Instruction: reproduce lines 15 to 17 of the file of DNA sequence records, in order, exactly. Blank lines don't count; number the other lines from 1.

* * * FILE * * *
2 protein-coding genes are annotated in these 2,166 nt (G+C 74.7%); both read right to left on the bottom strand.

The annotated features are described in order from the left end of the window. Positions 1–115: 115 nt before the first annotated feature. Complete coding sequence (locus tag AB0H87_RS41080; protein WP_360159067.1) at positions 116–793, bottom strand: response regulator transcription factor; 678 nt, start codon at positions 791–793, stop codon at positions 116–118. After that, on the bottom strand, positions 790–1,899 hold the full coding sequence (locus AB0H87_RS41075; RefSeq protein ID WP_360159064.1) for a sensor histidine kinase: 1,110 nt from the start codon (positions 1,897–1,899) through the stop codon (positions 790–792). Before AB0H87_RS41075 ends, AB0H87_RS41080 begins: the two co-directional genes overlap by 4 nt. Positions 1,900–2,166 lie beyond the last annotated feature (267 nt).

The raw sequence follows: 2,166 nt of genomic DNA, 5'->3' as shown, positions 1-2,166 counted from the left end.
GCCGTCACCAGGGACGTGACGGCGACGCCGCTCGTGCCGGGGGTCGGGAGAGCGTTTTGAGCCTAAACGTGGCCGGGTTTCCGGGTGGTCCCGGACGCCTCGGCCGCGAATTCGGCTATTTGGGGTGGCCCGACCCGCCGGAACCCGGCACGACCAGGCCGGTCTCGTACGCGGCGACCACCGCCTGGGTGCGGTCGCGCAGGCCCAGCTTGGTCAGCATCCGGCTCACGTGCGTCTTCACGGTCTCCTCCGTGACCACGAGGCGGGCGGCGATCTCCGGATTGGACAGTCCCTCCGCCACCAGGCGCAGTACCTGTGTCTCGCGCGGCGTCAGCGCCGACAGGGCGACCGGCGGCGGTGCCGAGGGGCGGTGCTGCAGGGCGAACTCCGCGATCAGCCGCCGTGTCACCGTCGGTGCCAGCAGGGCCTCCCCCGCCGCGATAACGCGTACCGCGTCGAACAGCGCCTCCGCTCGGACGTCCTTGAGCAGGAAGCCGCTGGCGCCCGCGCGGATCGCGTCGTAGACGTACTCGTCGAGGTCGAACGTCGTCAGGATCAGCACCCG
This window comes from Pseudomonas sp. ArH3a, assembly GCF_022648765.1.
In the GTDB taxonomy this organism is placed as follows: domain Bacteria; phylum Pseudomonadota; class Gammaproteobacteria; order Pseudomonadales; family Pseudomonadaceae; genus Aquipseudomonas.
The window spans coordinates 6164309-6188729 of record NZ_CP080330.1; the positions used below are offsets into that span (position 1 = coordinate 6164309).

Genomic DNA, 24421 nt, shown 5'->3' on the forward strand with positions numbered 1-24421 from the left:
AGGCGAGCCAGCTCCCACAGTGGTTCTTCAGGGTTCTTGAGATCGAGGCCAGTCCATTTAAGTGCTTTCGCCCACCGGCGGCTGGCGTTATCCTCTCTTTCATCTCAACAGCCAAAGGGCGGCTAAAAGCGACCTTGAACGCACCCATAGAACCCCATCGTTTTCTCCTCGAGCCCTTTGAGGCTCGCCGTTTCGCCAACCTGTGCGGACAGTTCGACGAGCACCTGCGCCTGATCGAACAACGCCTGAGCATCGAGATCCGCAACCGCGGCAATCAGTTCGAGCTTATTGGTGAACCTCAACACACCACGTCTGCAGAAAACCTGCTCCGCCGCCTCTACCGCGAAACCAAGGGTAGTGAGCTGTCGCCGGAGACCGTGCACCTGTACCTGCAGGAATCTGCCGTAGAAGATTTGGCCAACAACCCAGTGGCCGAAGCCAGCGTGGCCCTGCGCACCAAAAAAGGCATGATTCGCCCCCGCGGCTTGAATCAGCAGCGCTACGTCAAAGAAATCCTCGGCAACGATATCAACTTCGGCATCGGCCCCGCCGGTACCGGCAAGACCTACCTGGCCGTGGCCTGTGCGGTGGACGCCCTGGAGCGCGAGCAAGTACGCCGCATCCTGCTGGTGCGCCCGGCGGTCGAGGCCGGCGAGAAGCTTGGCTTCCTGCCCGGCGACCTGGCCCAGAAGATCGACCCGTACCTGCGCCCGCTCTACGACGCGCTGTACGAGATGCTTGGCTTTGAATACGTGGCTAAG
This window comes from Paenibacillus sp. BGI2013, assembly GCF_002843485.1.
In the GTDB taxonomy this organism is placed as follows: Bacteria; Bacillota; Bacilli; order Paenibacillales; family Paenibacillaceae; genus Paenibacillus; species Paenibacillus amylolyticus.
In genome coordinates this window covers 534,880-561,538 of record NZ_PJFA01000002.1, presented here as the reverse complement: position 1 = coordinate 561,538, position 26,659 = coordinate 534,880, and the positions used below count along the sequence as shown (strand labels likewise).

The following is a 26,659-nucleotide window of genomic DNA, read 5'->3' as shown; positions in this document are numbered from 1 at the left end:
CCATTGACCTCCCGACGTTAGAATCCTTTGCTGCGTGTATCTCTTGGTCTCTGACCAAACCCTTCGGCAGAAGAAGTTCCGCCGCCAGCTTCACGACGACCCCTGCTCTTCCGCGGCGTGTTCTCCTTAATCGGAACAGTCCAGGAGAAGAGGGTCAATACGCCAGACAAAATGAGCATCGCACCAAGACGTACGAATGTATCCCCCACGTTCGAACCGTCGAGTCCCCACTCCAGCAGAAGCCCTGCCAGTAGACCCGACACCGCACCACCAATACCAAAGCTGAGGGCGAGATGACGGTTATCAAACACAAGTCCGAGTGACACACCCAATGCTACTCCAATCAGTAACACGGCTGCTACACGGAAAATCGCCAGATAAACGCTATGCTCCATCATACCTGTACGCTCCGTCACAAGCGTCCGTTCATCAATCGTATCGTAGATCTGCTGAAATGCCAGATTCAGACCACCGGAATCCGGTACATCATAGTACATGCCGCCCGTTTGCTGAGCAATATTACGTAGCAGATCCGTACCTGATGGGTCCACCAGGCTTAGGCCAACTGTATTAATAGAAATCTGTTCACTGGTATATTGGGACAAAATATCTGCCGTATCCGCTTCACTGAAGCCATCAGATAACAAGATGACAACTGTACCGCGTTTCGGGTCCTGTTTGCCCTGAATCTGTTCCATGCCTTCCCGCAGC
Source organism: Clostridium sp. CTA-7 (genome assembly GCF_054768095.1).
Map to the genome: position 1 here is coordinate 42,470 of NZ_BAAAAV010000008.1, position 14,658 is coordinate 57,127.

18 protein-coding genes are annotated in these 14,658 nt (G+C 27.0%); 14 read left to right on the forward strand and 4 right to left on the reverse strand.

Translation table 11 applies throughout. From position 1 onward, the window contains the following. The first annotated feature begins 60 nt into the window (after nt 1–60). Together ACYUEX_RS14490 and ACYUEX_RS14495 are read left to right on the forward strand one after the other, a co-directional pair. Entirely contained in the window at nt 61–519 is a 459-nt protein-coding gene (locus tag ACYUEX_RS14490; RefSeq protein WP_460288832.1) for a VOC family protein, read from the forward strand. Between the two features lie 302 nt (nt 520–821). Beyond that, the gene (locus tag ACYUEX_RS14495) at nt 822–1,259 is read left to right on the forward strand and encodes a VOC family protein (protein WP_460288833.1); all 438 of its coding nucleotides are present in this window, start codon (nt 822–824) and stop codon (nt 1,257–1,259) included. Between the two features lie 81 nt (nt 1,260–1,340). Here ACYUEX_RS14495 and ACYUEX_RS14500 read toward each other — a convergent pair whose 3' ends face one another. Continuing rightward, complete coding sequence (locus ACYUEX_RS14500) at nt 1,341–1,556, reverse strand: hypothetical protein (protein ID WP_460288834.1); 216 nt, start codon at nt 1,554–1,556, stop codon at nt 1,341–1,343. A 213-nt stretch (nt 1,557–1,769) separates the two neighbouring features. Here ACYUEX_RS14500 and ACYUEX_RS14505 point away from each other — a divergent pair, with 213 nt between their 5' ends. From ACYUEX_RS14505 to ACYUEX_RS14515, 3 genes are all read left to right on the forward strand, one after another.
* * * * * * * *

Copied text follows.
Source organism: Clostridium sp. CTA-7 (genome assembly GCF_054768095.1).
Map to the genome: position 1 here is coordinate 42,470 of NZ_BAAAAV010000008.1, position 14,658 is coordinate 57,127.

18 protein-coding genes are annotated in these 14,658 nt (G+C 27.0%); 14 read left to right on the forward strand and 4 right to left on the reverse strand.